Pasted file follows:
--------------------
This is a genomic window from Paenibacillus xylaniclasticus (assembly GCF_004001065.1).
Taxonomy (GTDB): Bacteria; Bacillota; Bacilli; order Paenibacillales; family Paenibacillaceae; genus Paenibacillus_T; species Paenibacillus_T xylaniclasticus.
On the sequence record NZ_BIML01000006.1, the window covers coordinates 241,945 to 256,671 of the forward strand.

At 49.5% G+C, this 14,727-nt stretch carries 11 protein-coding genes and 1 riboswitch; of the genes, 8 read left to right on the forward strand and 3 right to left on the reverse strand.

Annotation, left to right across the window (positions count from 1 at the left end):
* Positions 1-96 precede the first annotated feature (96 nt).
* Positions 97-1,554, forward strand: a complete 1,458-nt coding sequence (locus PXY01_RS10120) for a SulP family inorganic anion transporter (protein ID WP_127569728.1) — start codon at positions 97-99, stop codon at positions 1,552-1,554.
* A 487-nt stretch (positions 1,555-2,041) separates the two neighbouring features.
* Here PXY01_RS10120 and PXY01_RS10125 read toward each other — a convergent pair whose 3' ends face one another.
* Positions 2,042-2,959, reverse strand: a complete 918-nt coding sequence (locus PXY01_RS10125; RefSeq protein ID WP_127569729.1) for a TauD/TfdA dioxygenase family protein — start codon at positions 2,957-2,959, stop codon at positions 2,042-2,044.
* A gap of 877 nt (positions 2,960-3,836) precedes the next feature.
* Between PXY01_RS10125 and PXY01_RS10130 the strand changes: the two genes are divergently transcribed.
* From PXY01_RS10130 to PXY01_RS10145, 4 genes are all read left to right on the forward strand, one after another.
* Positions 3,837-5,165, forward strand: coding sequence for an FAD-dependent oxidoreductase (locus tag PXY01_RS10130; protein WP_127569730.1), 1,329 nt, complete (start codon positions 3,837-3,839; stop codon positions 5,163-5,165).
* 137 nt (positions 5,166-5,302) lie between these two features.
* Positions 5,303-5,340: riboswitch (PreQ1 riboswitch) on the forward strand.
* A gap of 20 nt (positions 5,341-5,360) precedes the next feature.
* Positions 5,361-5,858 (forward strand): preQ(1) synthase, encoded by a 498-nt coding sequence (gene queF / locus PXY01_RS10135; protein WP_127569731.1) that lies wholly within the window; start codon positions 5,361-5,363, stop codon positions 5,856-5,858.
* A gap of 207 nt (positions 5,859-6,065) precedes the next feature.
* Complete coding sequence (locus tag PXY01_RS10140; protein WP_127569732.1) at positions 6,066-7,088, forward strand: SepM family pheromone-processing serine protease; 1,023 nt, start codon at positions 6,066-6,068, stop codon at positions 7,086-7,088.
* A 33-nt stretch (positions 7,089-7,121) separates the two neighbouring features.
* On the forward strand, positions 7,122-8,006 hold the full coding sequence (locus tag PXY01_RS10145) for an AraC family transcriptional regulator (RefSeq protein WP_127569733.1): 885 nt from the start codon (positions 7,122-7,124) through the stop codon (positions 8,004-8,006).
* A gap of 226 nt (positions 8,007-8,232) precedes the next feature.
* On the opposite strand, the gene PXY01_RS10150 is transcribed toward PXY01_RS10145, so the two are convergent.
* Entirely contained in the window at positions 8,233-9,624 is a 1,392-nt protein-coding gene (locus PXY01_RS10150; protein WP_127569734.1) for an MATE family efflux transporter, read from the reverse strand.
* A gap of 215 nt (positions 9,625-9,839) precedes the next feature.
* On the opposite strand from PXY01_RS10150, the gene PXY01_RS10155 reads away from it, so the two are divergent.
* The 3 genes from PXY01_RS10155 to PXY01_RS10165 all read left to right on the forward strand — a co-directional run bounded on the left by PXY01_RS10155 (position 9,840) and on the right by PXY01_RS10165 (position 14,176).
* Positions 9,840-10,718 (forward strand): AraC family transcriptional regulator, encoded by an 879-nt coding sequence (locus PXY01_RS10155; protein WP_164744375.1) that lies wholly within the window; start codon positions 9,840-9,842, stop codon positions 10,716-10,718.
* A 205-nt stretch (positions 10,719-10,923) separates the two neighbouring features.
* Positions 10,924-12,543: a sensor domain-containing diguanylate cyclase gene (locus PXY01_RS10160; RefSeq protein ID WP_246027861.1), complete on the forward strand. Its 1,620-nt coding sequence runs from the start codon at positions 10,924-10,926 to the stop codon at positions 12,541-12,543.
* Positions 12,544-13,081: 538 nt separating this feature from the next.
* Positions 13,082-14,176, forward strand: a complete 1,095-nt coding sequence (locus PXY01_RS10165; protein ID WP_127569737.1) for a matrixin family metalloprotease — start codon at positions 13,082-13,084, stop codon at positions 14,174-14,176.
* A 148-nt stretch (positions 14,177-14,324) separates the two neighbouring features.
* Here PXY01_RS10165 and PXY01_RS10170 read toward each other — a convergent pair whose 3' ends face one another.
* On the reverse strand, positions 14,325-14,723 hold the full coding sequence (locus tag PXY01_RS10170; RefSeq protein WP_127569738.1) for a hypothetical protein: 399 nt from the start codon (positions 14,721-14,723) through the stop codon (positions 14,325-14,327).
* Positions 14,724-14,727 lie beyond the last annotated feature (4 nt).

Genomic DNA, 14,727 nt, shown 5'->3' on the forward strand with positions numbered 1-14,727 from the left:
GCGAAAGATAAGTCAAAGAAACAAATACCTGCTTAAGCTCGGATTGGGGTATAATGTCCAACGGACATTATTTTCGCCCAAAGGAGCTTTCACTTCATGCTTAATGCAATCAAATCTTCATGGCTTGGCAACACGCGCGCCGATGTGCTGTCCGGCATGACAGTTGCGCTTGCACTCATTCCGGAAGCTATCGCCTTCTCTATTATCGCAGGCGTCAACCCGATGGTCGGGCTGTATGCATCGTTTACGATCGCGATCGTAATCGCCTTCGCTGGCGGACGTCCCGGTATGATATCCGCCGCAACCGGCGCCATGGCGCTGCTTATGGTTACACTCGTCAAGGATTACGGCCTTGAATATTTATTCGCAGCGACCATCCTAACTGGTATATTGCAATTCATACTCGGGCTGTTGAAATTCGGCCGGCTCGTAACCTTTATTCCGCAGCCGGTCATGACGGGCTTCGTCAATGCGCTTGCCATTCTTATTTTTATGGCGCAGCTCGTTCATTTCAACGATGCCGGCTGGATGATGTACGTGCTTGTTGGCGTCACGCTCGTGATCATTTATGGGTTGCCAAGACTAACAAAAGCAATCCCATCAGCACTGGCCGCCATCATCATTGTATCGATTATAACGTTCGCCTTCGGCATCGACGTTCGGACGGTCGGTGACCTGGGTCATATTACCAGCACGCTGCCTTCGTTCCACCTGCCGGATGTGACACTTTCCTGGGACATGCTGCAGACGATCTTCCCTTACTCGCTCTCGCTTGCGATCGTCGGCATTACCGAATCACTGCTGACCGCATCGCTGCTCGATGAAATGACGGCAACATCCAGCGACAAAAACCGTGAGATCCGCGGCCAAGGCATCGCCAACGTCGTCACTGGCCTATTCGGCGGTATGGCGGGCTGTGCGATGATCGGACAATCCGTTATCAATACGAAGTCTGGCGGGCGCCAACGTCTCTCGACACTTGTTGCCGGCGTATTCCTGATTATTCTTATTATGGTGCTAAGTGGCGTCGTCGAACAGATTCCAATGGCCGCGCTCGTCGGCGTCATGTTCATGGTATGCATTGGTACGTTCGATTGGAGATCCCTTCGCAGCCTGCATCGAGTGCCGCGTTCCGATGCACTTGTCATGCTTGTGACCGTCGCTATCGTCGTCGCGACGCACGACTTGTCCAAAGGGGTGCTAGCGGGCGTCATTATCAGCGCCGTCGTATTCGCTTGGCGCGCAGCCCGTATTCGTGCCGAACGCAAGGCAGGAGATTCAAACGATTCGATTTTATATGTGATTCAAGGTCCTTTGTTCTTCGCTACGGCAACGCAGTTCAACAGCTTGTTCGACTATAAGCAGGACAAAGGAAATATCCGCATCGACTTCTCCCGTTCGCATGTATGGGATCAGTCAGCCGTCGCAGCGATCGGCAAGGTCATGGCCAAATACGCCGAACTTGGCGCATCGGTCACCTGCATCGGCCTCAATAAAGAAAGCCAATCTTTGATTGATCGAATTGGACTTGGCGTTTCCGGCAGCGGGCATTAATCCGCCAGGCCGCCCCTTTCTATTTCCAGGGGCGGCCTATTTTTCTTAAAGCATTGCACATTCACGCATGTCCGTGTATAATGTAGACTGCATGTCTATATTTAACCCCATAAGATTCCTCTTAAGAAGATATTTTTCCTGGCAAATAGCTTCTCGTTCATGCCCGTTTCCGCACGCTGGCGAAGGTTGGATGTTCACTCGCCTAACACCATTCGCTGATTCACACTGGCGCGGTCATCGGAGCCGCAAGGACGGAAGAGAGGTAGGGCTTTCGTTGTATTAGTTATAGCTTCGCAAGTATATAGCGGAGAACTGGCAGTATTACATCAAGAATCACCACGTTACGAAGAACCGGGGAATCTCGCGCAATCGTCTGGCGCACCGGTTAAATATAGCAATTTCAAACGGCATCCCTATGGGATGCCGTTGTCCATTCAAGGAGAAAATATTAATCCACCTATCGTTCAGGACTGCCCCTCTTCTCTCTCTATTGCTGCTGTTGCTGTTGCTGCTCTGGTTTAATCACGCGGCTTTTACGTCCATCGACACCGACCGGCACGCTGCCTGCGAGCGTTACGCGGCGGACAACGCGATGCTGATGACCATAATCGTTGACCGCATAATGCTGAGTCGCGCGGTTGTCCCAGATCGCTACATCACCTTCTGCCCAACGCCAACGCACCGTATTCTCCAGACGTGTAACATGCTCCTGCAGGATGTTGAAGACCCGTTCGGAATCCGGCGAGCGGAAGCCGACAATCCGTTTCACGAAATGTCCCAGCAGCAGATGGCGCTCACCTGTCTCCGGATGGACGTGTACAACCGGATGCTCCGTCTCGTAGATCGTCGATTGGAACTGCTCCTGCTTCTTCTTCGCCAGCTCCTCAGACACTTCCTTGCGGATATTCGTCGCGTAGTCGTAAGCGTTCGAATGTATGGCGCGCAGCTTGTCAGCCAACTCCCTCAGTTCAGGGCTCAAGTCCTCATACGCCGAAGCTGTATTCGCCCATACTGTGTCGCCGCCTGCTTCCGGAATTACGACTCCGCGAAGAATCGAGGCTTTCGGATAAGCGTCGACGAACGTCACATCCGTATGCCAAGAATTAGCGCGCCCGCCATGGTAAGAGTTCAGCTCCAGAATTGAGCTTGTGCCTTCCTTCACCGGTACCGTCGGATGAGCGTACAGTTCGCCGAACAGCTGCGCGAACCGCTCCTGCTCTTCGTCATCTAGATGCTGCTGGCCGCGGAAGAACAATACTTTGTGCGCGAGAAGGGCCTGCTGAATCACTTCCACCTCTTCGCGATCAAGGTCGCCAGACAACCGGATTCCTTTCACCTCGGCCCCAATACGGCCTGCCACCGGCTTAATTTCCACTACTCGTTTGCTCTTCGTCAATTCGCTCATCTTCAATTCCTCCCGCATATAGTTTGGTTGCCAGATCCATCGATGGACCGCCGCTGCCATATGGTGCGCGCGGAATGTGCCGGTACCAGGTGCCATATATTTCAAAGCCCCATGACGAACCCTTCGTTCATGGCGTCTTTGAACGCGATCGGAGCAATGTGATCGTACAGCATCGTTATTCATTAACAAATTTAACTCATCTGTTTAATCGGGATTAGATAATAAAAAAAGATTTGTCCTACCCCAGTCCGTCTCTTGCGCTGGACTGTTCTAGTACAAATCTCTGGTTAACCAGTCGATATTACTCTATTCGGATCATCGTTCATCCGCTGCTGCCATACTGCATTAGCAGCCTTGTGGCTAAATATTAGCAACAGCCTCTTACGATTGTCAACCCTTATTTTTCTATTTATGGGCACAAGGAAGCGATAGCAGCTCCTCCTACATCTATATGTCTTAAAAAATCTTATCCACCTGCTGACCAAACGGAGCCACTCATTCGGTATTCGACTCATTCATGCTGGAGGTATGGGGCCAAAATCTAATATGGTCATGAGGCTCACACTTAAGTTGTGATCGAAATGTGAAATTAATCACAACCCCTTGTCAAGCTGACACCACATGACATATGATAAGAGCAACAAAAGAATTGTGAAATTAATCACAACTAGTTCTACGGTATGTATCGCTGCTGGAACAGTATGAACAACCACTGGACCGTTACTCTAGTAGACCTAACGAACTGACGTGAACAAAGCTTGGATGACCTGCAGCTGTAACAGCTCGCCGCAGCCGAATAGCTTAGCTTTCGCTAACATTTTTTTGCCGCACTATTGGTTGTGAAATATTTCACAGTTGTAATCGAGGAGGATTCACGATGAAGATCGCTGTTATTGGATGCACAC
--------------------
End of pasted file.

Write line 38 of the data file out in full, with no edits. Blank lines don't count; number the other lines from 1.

Genomic DNA, 14,727 nt, shown 5'->3' on the forward strand with positions numbered 1-14,727 from the left: